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Blue's Clues: Blue's 123 Time Activities

Moby ID: 5135
Windows Specs


Blue's 123 Time Activities is the third Blue's Clues game. Devoted to teaching kids ages 3 to 6 early math and thinking skills, Blue's 123 Time Activities features the characters from the popular preschool television show Blue's Clues. There's a big backyard fair, and emcee Steve greets players in his inimitable fashion. The game is a series of mini-games tied together with the backyard fair theme, each geared toward teaching match and logic skills while it entertains.

A breakdown of the mini-games:

  • Baby Bear's Card Game. Players try to be the first to get rid of all their cards. This is a variation of Go Fish - players match shapes and quantities.
  • Bell's Souvenir Stand. Players weigh souvenirs to fill requests.
  • Felt Friend's Pattern Parade. Players help decorate floats by completing patterns.
  • Shovel and Pail's Mother May I? Game. Uses a simple number line to help kids count and add.
  • Mr. Salt and Mrs. Pepper's Snack Stand. Kids sort food items according to their attributes.
  • In Tink's Train Ride, players help Tink build his train while learning about adding and subtracting items in the bins.
  • Cash Register's Prize Tent is the place to redeem Blue Dollars that have been earned from playing the other activities. Use Blue Dollars to earn a Big Prize. There are 9 parts needed to assemble each Big Prize.

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Credits (Windows version)

120 People (115 developers, 5 thanks) · View all

Interactive Design Lead
Art Lead
Programming Leads
Project Coordinator
Dialog Written by
Dialog Edited by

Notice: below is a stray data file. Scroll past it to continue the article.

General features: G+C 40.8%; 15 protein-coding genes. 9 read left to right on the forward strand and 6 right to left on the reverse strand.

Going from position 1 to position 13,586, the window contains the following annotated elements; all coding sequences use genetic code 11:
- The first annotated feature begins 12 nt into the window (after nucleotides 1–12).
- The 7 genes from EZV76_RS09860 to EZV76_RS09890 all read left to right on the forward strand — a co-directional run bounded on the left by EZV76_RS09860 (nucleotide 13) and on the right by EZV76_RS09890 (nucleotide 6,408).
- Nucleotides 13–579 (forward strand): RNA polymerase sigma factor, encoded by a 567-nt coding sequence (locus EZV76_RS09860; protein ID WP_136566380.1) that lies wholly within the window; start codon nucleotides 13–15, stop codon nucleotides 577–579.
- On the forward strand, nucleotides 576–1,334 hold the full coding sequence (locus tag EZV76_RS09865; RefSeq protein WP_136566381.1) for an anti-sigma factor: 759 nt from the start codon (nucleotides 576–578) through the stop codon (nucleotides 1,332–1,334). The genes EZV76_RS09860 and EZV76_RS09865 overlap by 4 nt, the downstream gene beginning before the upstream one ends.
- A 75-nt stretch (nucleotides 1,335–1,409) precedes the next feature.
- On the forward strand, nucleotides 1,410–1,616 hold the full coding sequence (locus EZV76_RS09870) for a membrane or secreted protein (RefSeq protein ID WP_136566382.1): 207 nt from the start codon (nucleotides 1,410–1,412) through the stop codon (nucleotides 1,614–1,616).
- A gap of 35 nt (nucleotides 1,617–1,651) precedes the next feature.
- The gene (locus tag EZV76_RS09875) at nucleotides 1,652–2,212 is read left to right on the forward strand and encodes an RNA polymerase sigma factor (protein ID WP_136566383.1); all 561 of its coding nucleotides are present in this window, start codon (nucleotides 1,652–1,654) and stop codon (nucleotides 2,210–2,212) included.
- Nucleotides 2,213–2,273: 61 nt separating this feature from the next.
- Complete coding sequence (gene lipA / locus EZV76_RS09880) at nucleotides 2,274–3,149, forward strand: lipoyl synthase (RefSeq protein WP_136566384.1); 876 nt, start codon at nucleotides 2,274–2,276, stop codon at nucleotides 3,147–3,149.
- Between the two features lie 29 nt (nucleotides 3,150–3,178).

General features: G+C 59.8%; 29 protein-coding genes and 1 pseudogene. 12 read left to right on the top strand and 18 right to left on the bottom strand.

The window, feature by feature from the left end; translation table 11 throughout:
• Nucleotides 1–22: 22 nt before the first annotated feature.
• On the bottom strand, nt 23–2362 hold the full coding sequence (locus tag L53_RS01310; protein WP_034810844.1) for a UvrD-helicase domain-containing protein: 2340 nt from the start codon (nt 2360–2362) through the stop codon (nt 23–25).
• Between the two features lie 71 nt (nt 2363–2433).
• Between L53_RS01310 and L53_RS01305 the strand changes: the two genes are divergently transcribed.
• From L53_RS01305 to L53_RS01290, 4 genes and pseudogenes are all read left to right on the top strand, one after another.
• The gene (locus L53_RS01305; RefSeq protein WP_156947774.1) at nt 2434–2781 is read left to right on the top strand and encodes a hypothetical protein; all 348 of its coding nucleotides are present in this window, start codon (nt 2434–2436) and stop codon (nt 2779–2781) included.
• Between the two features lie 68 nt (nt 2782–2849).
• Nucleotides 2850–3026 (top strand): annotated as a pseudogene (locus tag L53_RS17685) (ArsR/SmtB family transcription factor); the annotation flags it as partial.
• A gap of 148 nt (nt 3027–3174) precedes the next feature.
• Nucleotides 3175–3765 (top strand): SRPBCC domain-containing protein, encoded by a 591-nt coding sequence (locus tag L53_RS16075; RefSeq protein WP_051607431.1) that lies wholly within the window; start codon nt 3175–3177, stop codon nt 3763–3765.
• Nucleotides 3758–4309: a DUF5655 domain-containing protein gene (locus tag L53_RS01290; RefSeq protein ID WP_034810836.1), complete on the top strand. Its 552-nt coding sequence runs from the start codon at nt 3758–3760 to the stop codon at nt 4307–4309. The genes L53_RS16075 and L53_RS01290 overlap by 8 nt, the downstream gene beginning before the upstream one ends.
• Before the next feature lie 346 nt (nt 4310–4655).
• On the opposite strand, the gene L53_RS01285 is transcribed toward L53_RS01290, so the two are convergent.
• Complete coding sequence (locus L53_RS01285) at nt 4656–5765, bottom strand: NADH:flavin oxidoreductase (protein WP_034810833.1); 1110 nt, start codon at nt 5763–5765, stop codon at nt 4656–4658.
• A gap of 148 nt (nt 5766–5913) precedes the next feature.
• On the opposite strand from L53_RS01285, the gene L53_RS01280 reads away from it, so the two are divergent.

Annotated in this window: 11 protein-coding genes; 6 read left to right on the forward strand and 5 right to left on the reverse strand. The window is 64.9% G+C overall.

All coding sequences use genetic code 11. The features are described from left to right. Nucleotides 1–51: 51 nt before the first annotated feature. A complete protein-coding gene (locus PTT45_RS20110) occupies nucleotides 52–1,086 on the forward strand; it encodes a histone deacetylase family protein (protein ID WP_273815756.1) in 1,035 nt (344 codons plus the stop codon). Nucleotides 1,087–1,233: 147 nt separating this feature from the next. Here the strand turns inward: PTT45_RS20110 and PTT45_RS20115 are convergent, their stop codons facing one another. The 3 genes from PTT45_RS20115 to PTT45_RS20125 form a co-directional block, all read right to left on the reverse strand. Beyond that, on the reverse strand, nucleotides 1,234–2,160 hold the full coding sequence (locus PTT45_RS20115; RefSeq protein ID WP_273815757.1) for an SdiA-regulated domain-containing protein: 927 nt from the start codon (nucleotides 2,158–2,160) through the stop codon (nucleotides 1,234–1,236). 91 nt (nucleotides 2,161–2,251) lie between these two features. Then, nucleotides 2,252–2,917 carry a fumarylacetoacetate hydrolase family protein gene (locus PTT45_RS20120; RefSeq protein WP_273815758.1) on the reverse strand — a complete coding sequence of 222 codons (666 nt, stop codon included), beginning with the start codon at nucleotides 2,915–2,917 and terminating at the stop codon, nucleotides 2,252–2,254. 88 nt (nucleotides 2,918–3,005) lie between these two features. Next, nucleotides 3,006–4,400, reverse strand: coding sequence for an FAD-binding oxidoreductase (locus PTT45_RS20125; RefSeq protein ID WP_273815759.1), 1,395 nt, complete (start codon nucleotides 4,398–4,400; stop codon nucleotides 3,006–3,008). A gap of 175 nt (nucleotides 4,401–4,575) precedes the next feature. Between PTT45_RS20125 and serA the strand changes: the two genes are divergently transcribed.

Sound Effects Programming
Lead Animator
Background and Layout
Computer Art and Animation
[ full credits ]



Average score: 87% (based on 5 ratings)


Average score: 4.1 out of 5 (based on 4 ratings with 1 reviews)

Somewhat improved, but still a run-of-the-mill edutainment game at its core

The Good
This game is part of the second batch of Humongous Entertainment's Blue's Clues games along with Blue's Treasure Hunt. Compared to the first batch, a few welcome improvements can be found in these games.

Notably, Steve lacks those bizarre fake scanlines that plagued the first two games. Though it's still obvious that you're looking at heavily compressed video footage, he no longer looks nearly as out of place as before. The rest of the visuals are fine as usual, with only a few spots featuring clearly visible dithering.

Furthermore, more effort was undertaken to ensure that characters sound like in the show. Though Tickety Tock and Mailbox aren't very prominent characters this time, they are now voiced by their actual voice actors from the show and sound like they should. With one exception, even extremely minor voice actors make a return. You'd be forgiven for not knowing that Bell and the three scales aren't original characters, seeing how they only showed up in a single episode, but all four of their voice actors reprise their roles here. (It probably helped that their episode was produced at around the same time as this game.)

And while I still can't call the music good, the selection has improved somewhat, thanks to the addition of a few reasonably lengthy tracks that work better in a game than much of what we saw before.

The Bad
But much like with the first batch, this activity collection is very much just a side dish that can't compete with the adventure game released along with it.